Nov 23 at 16:15
  • That seems exceptionally unusual. Would you care to quote the relevant part?
    – brhans
    Nov 23 at 16:17
  • @brhans I prefer not to go into too much detail but I can assure you that the lease contains such a clause. Whether or not the clause will be enforced and to what degree should be the decision of the arbitration panel, not the court. That's the main point.
    – S.O.S
    Nov 23 at 16:19
  • It's probably not relevant to this particular question, but I can't help wondering if you've read it as "the lease may only be terminated for [specific reasons]", when in fact it should actually be read as "the lease may also be terminated for [specific reasons]". ¯\_(ツ)_/¯
    – brhans
    Nov 23 at 16:23

1 Answer 1

2

The arbitration agreement is probably binding to arbitrate the validity of the notice to quit. Once the leases and ended and the original tenants are gone, those leases are probably spent, however, and at that point the arbitration agreement lapses.

Courts tend to err very generously on the side of enforcing arbitration agreements which there is a plausible connection of contactual ties to the original agreement signed by both sides.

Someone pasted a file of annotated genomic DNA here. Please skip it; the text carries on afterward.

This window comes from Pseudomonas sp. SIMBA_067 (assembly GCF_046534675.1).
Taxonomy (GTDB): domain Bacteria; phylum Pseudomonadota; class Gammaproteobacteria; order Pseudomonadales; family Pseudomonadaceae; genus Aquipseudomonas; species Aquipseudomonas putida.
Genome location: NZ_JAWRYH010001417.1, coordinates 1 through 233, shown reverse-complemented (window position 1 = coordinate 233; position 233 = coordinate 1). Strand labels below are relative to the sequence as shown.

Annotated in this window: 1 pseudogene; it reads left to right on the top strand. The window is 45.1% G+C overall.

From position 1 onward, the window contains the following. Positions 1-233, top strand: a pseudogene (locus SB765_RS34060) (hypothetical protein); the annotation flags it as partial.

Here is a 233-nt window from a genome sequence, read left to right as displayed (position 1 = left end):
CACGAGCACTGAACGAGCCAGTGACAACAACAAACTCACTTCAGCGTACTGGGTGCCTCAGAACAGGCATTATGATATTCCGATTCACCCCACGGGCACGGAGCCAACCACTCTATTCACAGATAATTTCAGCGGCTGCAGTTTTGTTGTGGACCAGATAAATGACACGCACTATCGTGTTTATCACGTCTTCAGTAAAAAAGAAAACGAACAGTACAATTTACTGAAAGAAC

The Federal Arbitration Act (FAA) is probably the governing law, so the analysis is fairly uniform nationally.

The "Renewal" language states that the lease survives into the month to month period after the initial term. Consider, for example, that the terms related to the security deposit, maximum occupancy, pets, and who pays for which utilities would remain in force. If the lease still has effect so does the arbitration clause.

The Colorado Supreme Court surveys the circumstances under which someone other than an actual signatory of an arbitration agreement can be bound by it in In re N.A. Rugby Union v. U.S. Rugby Football Union, 2019 CO 56, starting its general overview of the law at ¶ 19 (on page 8), after reviewing the facts of the particular case and its procedural posture. While it is less than obvious, it is piecing together FAA cases rather than merely applying Colorado law, so its analysis has potentially broad applicability as a persuasive precedent in other jurisdictions. The core holding, at ¶ 21 (citations omitted), is that: